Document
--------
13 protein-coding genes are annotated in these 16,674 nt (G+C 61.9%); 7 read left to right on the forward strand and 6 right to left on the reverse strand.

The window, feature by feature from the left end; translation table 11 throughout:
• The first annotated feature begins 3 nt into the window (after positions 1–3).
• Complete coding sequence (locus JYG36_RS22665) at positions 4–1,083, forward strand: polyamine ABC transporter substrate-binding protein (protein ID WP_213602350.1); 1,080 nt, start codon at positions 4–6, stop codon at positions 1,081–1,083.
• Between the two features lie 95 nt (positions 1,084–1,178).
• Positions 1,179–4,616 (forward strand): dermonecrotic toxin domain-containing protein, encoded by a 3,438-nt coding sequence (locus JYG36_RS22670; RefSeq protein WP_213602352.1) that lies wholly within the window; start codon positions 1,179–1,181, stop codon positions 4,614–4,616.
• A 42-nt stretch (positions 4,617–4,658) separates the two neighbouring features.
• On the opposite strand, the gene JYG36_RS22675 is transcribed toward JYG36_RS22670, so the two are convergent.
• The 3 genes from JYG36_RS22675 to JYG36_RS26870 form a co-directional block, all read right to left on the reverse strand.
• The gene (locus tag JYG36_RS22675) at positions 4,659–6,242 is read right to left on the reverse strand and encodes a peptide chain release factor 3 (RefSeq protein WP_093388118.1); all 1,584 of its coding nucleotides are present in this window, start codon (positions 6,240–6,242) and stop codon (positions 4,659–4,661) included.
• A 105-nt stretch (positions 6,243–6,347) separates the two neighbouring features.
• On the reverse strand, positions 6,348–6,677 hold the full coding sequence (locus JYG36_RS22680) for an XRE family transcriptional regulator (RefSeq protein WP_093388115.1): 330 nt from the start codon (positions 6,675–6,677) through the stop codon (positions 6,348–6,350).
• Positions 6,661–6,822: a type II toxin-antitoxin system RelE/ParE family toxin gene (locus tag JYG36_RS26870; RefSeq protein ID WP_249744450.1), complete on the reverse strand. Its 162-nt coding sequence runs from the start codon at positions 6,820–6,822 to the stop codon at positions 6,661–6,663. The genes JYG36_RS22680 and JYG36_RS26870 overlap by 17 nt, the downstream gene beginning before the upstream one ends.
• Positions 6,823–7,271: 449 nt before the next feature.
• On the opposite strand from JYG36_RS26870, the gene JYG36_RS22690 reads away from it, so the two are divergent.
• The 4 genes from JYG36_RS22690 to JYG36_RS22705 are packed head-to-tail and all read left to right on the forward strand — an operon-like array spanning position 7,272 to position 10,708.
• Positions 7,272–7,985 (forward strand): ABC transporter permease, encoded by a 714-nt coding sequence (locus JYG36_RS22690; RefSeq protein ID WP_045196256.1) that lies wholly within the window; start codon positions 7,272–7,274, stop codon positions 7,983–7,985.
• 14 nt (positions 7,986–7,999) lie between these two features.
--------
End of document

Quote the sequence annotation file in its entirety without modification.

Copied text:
13 protein-coding genes are annotated in these 16,674 nt (G+C 61.9%); 7 read left to right on the forward strand and 6 right to left on the reverse strand.

The window, feature by feature from the left end; translation table 11 throughout:
• The first annotated feature begins 3 nt into the window (after positions 1–3).
• Complete coding sequence (locus JYG36_RS22665) at positions 4–1,083, forward strand: polyamine ABC transporter substrate-binding protein (protein ID WP_213602350.1); 1,080 nt, start codon at positions 4–6, stop codon at positions 1,081–1,083.
• Between the two features lie 95 nt (positions 1,084–1,178).
• Positions 1,179–4,616 (forward strand): dermonecrotic toxin domain-containing protein, encoded by a 3,438-nt coding sequence (locus JYG36_RS22670; RefSeq protein WP_213602352.1) that lies wholly within the window; start codon positions 1,179–1,181, stop codon positions 4,614–4,616.
• A 42-nt stretch (positions 4,617–4,658) separates the two neighbouring features.
• On the opposite strand, the gene JYG36_RS22675 is transcribed toward JYG36_RS22670, so the two are convergent.
• The 3 genes from JYG36_RS22675 to JYG36_RS26870 form a co-directional block, all read right to left on the reverse strand.
• The gene (locus tag JYG36_RS22675) at positions 4,659–6,242 is read right to left on the reverse strand and encodes a peptide chain release factor 3 (RefSeq protein WP_093388118.1); all 1,584 of its coding nucleotides are present in this window, start codon (positions 6,240–6,242) and stop codon (positions 4,659–4,661) included.
• A 105-nt stretch (positions 6,243–6,347) separates the two neighbouring features.
• On the reverse strand, positions 6,348–6,677 hold the full coding sequence (locus JYG36_RS22680) for an XRE family transcriptional regulator (RefSeq protein WP_093388115.1): 330 nt from the start codon (positions 6,675–6,677) through the stop codon (positions 6,348–6,350).
• Positions 6,661–6,822: a type II toxin-antitoxin system RelE/ParE family toxin gene (locus tag JYG36_RS26870; RefSeq protein ID WP_249744450.1), complete on the reverse strand. Its 162-nt coding sequence runs from the start codon at positions 6,820–6,822 to the stop codon at positions 6,661–6,663. The genes JYG36_RS22680 and JYG36_RS26870 overlap by 17 nt, the downstream gene beginning before the upstream one ends.
• Positions 6,823–7,271: 449 nt before the next feature.
• On the opposite strand from JYG36_RS26870, the gene JYG36_RS22690 reads away from it, so the two are divergent.
• The 4 genes from JYG36_RS22690 to JYG36_RS22705 are packed head-to-tail and all read left to right on the forward strand — an operon-like array spanning position 7,272 to position 10,708.
• Positions 7,272–7,985 (forward strand): ABC transporter permease, encoded by a 714-nt coding sequence (locus JYG36_RS22690; RefSeq protein ID WP_045196256.1) that lies wholly within the window; start codon positions 7,272–7,274, stop codon positions 7,983–7,985.
• 14 nt (positions 7,986–7,999) lie between these two features.